Advice for Teaching this Female Student?(29 Posts)
Hi all. Namechanging regular. PM me if you want to know who I am and can't tell from the giveaway writing style - only NC for the remote possibility my students can find me (so if I don't know you from Adam, er, I won't reply to the PM. But I'm sure someone else will verify I'm genuine).
I have a student in my undergraduate class who is both bright, and seems quite defeated/worried by the course. This student is excellent at spotting the drawbacks in academic theories. She's not just shooting them down - she sees exactly where the weak point is. This is good, but she clearly feels uncomfortable and would be happier if she could agree with every theory. She will struggle to get marks, despite this skill, because once she's seen the weak point in a theory, she finds it hard to see how she should involve it in her argument.
Problem is, her boyfriend - who is also bright - is in the same class. My impression is that he sees himself as a more able student than her, and clearly she sees him that way. I am not convinced this is so - it might be (Does it matter? I'd like to know what you think.). Clearly, she is bouncing her opinions off him a lot, and he often tells her she needs to play the game even if she sees the weaknesses in the theory. He's not wrong, but I don't want to stifle her very perceptive understanding of the downsides of theory.
These are adults, and they are as professional as the other members of the class, and it would be wrong to try to stop them engaging with each other's points.
My sense is that many women are uncomfortable speaking up if they see an 'error' in something they're taught. She is struggling to do it. How do I help her to see this is a great skill, while also showing her it doesn't mean she should just write off the theory completely? And how do I explain to her she does need to consider theories ('play the game'), but that the fact her boyfriend says this doesn't mean he's brighter than her?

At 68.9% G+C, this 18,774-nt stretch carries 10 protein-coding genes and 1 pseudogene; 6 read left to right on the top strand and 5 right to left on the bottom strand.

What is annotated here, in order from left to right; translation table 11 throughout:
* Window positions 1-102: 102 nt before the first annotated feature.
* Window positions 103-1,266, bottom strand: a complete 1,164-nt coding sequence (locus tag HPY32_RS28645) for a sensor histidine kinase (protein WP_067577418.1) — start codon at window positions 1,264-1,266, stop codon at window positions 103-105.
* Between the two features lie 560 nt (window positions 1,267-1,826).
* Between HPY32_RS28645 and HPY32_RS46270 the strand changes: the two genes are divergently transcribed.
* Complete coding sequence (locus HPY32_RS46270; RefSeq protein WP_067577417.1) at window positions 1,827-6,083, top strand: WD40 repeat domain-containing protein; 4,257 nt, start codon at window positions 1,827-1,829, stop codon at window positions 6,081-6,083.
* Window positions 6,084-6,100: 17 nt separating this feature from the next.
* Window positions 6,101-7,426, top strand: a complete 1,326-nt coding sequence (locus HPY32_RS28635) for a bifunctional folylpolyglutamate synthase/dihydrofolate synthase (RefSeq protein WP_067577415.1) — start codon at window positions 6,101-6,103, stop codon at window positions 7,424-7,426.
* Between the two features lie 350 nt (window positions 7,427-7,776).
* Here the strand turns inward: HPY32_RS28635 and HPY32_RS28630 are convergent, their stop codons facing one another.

I would guess lots of women have been in this situation at school/university so I am not just asking teachers (though I know lots of regulars are teachers).
Can you find a theory which is helpful, but flawed somewhere? So she can see it's of some use even if imperfect.
I suspect we come from different disciplines but newton's theories are "incorrect" in light of quantum mechanics, but you use Newtonian methods to calculate most things at scale and only switch for the very small.
Any use as an analogy?
And if you had breakout groups ever, I'd be tempted to put them in different ones.
Thanks so much for replying!
All of the theories we teach are flawed somewhere. That's why I am so impressed by her - the idea is that a whole lesson (two hours) would go from applying the theory, to teasing out the faults slowly. She can get to the faults in the first five minutes, and she's spot on. But you can see she hates it and feels she's got it wrong. I have said to her that this is a good skill, but it's clear she simply doesn't believe it, so she disengages.
I have put them in different groups, but probably need to push that harder, thank you.
* I mean, I have put them in different groups on occasion. In the future I think I will do that more.
Hmm. Are there books about the philosophy of theory you can recommend to her?